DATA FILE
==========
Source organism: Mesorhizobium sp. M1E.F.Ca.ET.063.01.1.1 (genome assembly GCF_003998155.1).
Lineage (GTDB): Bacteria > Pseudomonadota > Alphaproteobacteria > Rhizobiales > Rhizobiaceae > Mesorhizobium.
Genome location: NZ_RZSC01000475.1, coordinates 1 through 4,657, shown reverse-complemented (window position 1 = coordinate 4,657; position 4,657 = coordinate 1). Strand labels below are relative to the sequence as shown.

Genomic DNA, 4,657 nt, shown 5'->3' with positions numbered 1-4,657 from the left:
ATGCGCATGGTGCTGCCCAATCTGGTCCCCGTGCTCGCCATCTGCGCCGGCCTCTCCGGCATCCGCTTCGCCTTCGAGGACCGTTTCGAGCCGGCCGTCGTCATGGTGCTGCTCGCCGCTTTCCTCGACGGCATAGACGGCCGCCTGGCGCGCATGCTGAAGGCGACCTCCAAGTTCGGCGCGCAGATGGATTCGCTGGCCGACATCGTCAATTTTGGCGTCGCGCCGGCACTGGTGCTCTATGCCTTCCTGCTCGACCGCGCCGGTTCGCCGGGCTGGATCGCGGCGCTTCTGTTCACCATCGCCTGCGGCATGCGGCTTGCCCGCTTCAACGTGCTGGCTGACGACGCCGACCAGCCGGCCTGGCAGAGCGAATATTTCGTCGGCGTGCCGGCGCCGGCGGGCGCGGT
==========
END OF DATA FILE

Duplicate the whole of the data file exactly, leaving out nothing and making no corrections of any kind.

Source organism: Mesorhizobium sp. M1E.F.Ca.ET.063.01.1.1 (genome assembly GCF_003998155.1).
Lineage (GTDB): Bacteria > Pseudomonadota > Alphaproteobacteria > Rhizobiales > Rhizobiaceae > Mesorhizobium.
Genome location: NZ_RZSC01000475.1, coordinates 1 through 4,657, shown reverse-complemented (window position 1 = coordinate 4,657; position 4,657 = coordinate 1). Strand labels below are relative to the sequence as shown.

Genomic DNA, 4,657 nt, shown 5'->3' with positions numbered 1-4,657 from the left:
ATGCGCATGGTGCTGCCCAATCTGGTCCCCGTGCTCGCCATCTGCGCCGGCCTCTCCGGCATCCGCTTCGCCTTCGAGGACCGTTTCGAGCCGGCCGTCGTCATGGTGCTGCTCGCCGCTTTCCTCGACGGCATAGACGGCCGCCTGGCGCGCATGCTGAAGGCGACCTCCAAGTTCGGCGCGCAGATGGATTCGCTGGCCGACATCGTCAATTTTGGCGTCGCGCCGGCACTGGTGCTCTATGCCTTCCTGCTCGACCGCGCCGGTTCGCCGGGCTGGATCGCGGCGCTTCTGTTCACCATCGCCTGCGGCATGCGGCTTGCCCGCTTCAACGTGCTGGCTGACGACGCCGACCAGCCGGCCTGGCAGAGCGAATATTTCGTCGGCGTGCCGGCGCCGGCGGGCGCGGT